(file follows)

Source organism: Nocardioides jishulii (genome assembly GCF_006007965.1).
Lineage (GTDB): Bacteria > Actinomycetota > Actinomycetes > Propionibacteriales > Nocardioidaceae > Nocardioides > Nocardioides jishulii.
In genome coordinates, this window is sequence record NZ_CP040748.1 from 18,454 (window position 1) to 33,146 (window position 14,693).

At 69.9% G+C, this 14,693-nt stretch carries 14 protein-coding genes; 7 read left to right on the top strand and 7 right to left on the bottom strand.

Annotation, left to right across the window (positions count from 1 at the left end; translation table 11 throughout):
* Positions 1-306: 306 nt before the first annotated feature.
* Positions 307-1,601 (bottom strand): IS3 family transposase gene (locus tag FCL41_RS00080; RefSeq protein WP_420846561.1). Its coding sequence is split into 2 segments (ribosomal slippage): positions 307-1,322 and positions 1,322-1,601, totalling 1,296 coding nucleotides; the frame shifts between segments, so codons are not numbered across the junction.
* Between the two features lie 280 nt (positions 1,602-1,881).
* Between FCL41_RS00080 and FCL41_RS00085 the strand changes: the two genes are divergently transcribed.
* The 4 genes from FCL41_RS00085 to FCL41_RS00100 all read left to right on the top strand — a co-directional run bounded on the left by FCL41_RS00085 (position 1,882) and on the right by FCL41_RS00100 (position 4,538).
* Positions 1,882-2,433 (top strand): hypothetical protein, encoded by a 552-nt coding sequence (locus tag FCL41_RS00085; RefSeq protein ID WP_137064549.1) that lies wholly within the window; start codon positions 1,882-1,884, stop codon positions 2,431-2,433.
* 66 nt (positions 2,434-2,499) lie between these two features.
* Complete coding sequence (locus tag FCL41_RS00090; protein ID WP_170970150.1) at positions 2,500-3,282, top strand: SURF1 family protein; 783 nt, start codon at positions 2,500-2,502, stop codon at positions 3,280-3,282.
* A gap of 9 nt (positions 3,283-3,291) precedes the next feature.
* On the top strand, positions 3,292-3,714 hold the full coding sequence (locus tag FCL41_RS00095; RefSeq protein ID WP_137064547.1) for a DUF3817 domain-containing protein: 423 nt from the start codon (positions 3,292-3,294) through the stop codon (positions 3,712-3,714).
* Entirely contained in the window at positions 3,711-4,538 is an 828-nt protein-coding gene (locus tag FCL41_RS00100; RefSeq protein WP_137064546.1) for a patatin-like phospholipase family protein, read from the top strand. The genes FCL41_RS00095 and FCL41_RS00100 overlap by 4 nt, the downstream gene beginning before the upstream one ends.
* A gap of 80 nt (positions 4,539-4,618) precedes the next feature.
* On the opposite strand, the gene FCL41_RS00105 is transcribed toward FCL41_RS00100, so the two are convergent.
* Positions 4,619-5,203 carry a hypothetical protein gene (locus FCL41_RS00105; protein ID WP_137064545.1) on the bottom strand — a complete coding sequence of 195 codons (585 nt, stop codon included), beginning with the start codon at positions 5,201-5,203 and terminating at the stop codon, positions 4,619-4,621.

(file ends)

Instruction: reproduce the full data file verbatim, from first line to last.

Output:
Source organism: Nocardioides jishulii (genome assembly GCF_006007965.1).
Lineage (GTDB): Bacteria > Actinomycetota > Actinomycetes > Propionibacteriales > Nocardioidaceae > Nocardioides > Nocardioides jishulii.
In genome coordinates, this window is sequence record NZ_CP040748.1 from 18,454 (window position 1) to 33,146 (window position 14,693).

At 69.9% G+C, this 14,693-nt stretch carries 14 protein-coding genes; 7 read left to right on the top strand and 7 right to left on the bottom strand.

Annotation, left to right across the window (positions count from 1 at the left end; translation table 11 throughout):
* Positions 1-306: 306 nt before the first annotated feature.
* Positions 307-1,601 (bottom strand): IS3 family transposase gene (locus tag FCL41_RS00080; RefSeq protein WP_420846561.1). Its coding sequence is split into 2 segments (ribosomal slippage): positions 307-1,322 and positions 1,322-1,601, totalling 1,296 coding nucleotides; the frame shifts between segments, so codons are not numbered across the junction.
* Between the two features lie 280 nt (positions 1,602-1,881).
* Between FCL41_RS00080 and FCL41_RS00085 the strand changes: the two genes are divergently transcribed.
* The 4 genes from FCL41_RS00085 to FCL41_RS00100 all read left to right on the top strand — a co-directional run bounded on the left by FCL41_RS00085 (position 1,882) and on the right by FCL41_RS00100 (position 4,538).
* Positions 1,882-2,433 (top strand): hypothetical protein, encoded by a 552-nt coding sequence (locus tag FCL41_RS00085; RefSeq protein ID WP_137064549.1) that lies wholly within the window; start codon positions 1,882-1,884, stop codon positions 2,431-2,433.
* 66 nt (positions 2,434-2,499) lie between these two features.
* Complete coding sequence (locus tag FCL41_RS00090; protein ID WP_170970150.1) at positions 2,500-3,282, top strand: SURF1 family protein; 783 nt, start codon at positions 2,500-2,502, stop codon at positions 3,280-3,282.
* A gap of 9 nt (positions 3,283-3,291) precedes the next feature.
* On the top strand, positions 3,292-3,714 hold the full coding sequence (locus tag FCL41_RS00095; RefSeq protein ID WP_137064547.1) for a DUF3817 domain-containing protein: 423 nt from the start codon (positions 3,292-3,294) through the stop codon (positions 3,712-3,714).
* Entirely contained in the window at positions 3,711-4,538 is an 828-nt protein-coding gene (locus tag FCL41_RS00100; RefSeq protein WP_137064546.1) for a patatin-like phospholipase family protein, read from the top strand. The genes FCL41_RS00095 and FCL41_RS00100 overlap by 4 nt, the downstream gene beginning before the upstream one ends.
* A gap of 80 nt (positions 4,539-4,618) precedes the next feature.
* On the opposite strand, the gene FCL41_RS00105 is transcribed toward FCL41_RS00100, so the two are convergent.
* Positions 4,619-5,203 carry a hypothetical protein gene (locus FCL41_RS00105; protein ID WP_137064545.1) on the bottom strand — a complete coding sequence of 195 codons (585 nt, stop codon included), beginning with the start codon at positions 5,201-5,203 and terminating at the stop codon, positions 4,619-4,621.